That was a bit after the time we had gone to the lake together.

I think of them now as I drive over the landfill and the pungent stench brings water to my eyes. I imagine them making use of the time I’m gone. Kate tends to scold Jeremy in front of me but now I start to question if it’s all for show, if she just does it to throw me off. I wonder, maybe, if she loves us both. Then I wonder if I still love her. I decide I do and turn up the Led to clear my thoughts.

After the landfill bridge there’s a mile or two of nothing but trees as you head downhill. The trees on either side are so thick that you wonder what kind of monsters could be hiding within. To me, the forests around Grubersville remind me of Hansel and Gretel and I imagine taking Kate on a camping trip into the woods one day and looking for the house made of candy. I don’t know if Kate likes candy though. Some girls don’t. I just assume she does because Samantha did. I remember how whenever it was Samantha’s birthday or Christmas or Valentine’s or our anniversary, there was nothing she wanted but candy. Candy canes were her favorite and if I managed to find one of those green candy canes that she loved, I was bound to get laid. I miss how simple our relationship was. I think about why I left her. There wasn’t anything wrong with her, aside from her teeth which were a little crooked. She was just a happy girl who made me a happy guy. Hell, even my dad liked her, and he usually only likes hot girls. Kate’s hot, but my dad doesn’t think so, which is strange because we usually have similar tastes when it comes to girls. I don’t really talk to my mom about girls but sometimes, when she overhears my pops and I talking like that, her face gets red and she leaves the room and when I ask my dad what’s wrong with her he just says she’s sour because he used to talk about her like that.

You shouldn’t get married, my dad once told me. It’s not how men are meant to live. After he told me this I asked him why he and my mom were still married and he gave me a snarling look like he was about to hit me but he just stayed in his chair like he always does. So I guess they’re still married because he doesn’t feel like getting up from his chair. I don’t think anyone in my town wants to get up. It’s inconvenient.

After you pass the forest you hit the mansions. They’re not as big as the mansions I’ve seen in movies but compared to my house they might as well be castles. They’re all basically the same with only subtle differences—a chimney on the opposite side, a different color door, and so on. They are all two stories and have bushes in front with a shade of green so bright that you’d think they’re straight out of Alice of Wonderland.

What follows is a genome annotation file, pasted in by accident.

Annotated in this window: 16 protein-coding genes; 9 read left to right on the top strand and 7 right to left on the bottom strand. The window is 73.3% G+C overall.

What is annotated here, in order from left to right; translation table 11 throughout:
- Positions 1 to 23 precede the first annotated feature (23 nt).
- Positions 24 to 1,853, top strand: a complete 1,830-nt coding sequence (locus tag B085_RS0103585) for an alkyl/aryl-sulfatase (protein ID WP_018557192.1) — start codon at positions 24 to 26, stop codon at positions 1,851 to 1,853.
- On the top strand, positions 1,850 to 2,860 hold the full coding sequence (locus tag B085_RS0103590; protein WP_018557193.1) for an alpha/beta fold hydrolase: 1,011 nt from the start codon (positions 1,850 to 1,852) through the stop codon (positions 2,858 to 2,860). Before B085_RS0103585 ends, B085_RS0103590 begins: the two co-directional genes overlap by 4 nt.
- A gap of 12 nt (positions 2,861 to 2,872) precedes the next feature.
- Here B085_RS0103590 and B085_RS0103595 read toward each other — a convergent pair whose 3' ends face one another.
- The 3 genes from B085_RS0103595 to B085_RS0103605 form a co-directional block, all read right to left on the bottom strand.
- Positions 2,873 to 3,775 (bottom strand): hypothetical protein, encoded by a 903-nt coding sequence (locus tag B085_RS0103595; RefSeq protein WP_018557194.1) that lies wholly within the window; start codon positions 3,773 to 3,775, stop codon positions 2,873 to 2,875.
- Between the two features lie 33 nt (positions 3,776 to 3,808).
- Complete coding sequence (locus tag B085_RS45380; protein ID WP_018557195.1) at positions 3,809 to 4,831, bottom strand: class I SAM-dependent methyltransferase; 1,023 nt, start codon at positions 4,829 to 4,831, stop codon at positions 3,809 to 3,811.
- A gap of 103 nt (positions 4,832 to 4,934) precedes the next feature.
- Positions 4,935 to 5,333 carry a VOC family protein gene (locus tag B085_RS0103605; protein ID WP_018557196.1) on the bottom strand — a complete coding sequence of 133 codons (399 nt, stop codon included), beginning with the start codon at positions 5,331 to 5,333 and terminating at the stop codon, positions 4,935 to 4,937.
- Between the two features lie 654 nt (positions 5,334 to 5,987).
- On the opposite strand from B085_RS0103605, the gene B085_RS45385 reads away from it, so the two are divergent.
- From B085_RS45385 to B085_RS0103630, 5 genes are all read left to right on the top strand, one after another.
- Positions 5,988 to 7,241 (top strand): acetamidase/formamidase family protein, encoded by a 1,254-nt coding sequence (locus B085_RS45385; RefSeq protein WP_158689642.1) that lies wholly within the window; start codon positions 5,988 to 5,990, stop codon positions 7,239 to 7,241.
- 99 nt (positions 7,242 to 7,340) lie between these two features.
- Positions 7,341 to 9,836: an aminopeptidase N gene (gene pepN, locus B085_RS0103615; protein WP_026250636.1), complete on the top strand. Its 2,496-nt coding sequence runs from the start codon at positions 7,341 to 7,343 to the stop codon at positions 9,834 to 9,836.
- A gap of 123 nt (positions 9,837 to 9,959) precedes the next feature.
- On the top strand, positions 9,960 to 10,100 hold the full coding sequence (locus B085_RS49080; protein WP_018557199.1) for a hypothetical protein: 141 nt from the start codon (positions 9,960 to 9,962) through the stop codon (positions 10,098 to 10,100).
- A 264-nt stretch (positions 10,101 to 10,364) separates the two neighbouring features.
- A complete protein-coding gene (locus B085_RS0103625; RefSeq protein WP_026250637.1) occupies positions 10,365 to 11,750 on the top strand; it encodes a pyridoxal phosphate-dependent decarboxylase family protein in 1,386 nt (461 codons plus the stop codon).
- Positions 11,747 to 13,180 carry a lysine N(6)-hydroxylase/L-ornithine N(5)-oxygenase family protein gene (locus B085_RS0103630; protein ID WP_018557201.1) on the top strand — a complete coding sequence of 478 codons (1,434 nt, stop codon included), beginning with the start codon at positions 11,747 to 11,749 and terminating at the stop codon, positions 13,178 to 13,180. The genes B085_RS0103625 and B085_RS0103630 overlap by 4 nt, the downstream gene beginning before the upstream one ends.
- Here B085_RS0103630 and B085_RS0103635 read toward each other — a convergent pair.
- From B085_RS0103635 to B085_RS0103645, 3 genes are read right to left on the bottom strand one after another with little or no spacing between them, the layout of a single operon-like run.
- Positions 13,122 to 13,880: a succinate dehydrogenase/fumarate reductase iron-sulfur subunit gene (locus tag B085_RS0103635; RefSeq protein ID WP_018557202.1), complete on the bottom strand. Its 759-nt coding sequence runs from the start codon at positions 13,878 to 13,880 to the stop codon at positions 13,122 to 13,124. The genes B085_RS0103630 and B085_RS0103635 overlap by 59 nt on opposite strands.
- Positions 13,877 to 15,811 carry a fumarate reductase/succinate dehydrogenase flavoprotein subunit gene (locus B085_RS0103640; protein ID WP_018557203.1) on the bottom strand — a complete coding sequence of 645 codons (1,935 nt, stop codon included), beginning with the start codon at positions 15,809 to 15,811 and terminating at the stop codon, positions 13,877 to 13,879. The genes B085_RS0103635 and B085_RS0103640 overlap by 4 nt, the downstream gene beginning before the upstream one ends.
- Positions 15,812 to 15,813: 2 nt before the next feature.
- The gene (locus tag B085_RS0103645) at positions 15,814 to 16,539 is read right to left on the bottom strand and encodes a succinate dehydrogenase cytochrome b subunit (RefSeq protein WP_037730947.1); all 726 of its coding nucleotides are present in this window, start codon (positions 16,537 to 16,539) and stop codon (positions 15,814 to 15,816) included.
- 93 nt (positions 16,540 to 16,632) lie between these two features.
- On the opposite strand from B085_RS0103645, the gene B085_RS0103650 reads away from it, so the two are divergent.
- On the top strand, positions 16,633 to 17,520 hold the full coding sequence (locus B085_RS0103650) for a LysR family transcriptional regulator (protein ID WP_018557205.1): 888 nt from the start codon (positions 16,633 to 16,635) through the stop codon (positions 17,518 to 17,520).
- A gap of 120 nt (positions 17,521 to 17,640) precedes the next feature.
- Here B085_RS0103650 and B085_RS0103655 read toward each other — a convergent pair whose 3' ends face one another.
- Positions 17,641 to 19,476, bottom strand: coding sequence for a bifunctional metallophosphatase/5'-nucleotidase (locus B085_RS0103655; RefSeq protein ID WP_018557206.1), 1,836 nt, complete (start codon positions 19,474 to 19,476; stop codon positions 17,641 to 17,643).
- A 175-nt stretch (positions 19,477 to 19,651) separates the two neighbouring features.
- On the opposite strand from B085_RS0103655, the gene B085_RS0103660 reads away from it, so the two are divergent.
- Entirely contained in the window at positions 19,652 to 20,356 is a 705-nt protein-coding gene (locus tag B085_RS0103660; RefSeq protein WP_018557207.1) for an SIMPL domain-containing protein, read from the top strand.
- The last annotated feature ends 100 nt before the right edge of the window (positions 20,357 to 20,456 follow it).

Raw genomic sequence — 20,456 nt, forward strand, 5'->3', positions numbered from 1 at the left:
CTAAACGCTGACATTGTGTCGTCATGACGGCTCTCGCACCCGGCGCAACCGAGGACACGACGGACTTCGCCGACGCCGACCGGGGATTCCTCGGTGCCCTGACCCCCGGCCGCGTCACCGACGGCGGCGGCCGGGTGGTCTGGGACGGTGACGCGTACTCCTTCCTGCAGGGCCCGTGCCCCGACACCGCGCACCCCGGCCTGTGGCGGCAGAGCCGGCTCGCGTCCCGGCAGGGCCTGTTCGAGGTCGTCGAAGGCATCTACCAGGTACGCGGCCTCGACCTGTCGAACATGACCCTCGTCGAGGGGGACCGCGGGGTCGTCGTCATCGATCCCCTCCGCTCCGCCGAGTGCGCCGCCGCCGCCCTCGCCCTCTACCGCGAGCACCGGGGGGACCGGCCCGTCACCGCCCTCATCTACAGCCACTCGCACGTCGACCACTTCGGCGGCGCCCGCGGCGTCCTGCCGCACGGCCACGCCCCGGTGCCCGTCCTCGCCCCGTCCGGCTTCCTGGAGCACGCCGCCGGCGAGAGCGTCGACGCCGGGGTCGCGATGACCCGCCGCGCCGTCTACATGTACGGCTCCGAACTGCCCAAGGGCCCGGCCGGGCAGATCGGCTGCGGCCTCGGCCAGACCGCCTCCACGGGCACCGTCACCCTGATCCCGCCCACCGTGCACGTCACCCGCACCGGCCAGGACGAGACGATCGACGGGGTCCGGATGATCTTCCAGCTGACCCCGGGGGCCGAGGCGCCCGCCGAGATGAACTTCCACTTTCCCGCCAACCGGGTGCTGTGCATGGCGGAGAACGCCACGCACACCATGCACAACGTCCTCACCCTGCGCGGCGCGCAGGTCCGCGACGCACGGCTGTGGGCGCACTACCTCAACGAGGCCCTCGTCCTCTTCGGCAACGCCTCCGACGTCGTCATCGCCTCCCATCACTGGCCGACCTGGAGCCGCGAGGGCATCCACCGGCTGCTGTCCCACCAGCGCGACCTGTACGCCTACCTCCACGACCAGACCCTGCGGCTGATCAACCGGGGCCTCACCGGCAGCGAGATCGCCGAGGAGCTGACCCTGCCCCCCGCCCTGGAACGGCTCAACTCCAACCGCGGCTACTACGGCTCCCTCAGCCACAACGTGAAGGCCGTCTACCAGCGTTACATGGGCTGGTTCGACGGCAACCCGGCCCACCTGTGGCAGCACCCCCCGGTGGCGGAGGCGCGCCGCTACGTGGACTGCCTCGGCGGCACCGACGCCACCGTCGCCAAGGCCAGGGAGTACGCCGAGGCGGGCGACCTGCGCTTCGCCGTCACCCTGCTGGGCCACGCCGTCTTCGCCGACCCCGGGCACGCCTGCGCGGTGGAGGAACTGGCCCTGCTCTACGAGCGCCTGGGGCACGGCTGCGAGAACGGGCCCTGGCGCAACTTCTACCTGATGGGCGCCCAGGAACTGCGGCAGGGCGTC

Luckily for me, I don’t see any of the preteen Grubers riding around on their bikes. Preteens are the worst. What I do see is, Dr. Shaw sitting in the shade of his porch reading a book. I wave at him and he waves back with a squinting smile.

Dr. Shaw likes me. He’s the senior pastor of the local church and there are a lot of rumors about him and how he secretly brings hookers to his room on mission trips. I used to think they were false until one time, when I was delivering a pizza to his house and he answered the door, I heard a voice calling his name from somewhere in a different room, and that voice definitely didn’t belong to his wife. That stuff is none of my business though and he’s a decent man to me so I show him respect. The church itself isn’t in Grubersville but he lives there anyways. Some say it’s to be closer to the actual tithers but I just think he likes it better out there on the other side of the landfill. It sure is cleaner, I’ll give it that.

My parents used to take me to church when I was a kid, but they stopped when they realized it was useless and I was going to end up like them regardless. They used to take pride in me and brag about my every achievement and tell their friends how I was going to go to college one day with a huge scholarship, but those were just dreams. And dreams tend to die fast in my town.

I pull up to the house. It’s a big dreary-looking white house and I notice the gutter is hanging loose. The house would probably look fine if it wasn’t so sunny. I check my dashboard clock and see that it only took me twenty minutes to get here. My record for a Grubersville delivery is twelve minutes but I haven’t tried beating it since I nearly busted my engine in the process of setting it.

The pizzas are still hot and I carry them up to the house past the silver Dodge parked on the driveway. I knock on the splintery brown door since I don’t see a doorbell. The door opens and I see a tall, skinny blonde boy in front of me. He’s pretty good-looking but he’d look better if his eyes were blue and not brown.

Two cheese? I ask with a doubtful frown. You sure about that?

What do you mean?

You’re gonna eat two cheese pizzas all by yourself?

Um, he starts to say but then another figure steps into the doorframe. It’s Samantha.

He’s got help, she says with a smirk.

What are you doing here? I ask. From what I remember, she was one of the biggest Gruber-haters in school. She avoided Grubers like they all had AIDS.

Stick to the pizza, she says. That’s the only thing here that’s any of your business.

I’ll get the money, the blonde boy says before leaving the two of us alone at the door.

Samantha leans on the door frame and crosses her arms. Her hair is longer than it was when she was with me and her face looks older now. She’s grown up since I last saw her.

I look up again to take in the sheer immensity of the house.

You know, I say, bigger doesn’t always mean better.

It does in some aspects, she says, shooting a look at my belt region.

You sly bitch, I think to myself, and smile at her like I did whenever she used to sass me.

I hear you’re leaving, she tells me.

From who?

Everyone, she says. No one thinks you’re going to make it. They say in a year, you’re going to be right back here with less than when you left.

And what do you think? I ask.

You’re stronger than they think you are. I say two years. Then you’ll be back.

I laugh.